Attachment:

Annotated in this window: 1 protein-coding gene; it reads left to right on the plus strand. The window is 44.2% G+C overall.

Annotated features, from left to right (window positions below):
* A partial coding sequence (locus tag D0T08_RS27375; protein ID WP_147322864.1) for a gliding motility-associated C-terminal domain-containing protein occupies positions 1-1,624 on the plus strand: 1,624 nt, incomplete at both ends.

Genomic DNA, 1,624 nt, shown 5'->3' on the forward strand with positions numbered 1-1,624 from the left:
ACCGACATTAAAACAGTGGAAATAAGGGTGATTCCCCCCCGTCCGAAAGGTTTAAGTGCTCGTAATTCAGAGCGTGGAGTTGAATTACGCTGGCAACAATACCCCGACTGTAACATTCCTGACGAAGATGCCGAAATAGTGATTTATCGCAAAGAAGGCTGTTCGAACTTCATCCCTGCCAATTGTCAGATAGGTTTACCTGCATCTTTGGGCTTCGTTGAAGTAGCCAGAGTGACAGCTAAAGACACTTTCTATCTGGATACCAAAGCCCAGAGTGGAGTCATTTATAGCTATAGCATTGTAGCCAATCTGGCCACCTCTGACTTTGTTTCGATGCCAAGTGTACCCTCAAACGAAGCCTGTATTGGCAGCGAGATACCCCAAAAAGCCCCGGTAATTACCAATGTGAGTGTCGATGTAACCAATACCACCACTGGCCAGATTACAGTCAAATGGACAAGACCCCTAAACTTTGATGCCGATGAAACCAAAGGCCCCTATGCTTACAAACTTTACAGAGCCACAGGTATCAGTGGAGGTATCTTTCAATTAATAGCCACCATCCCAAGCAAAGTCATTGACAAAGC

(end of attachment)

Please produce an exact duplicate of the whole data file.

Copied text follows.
Annotated in this window: 1 protein-coding gene; it reads left to right on the plus strand. The window is 44.2% G+C overall.

Annotated features, from left to right (window positions below):
* A partial coding sequence (locus tag D0T08_RS27375; protein ID WP_147322864.1) for a gliding motility-associated C-terminal domain-containing protein occupies positions 1-1,624 on the plus strand: 1,624 nt, incomplete at both ends.

Genomic DNA, 1,624 nt, shown 5'->3' on the forward strand with positions numbered 1-1,624 from the left:
ACCGACATTAAAACAGTGGAAATAAGGGTGATTCCCCCCCGTCCGAAAGGTTTAAGTGCTCGTAATTCAGAGCGTGGAGTTGAATTACGCTGGCAACAATACCCCGACTGTAACATTCCTGACGAAGATGCCGAAATAGTGATTTATCGCAAAGAAGGCTGTTCGAACTTCATCCCTGCCAATTGTCAGATAGGTTTACCTGCATCTTTGGGCTTCGTTGAAGTAGCCAGAGTGACAGCTAAAGACACTTTCTATCTGGATACCAAAGCCCAGAGTGGAGTCATTTATAGCTATAGCATTGTAGCCAATCTGGCCACCTCTGACTTTGTTTCGATGCCAAGTGTACCCTCAAACGAAGCCTGTATTGGCAGCGAGATACCCCAAAAAGCCCCGGTAATTACCAATGTGAGTGTCGATGTAACCAATACCACCACTGGCCAGATTACAGTCAAATGGACAAGACCCCTAAACTTTGATGCCGATGAAACCAAAGGCCCCTATGCTTACAAACTTTACAGAGCCACAGGTATCAGTGGAGGTATCTTTCAATTAATAGCCACCATCCCAAGCAAAGTCATTGACAAAGC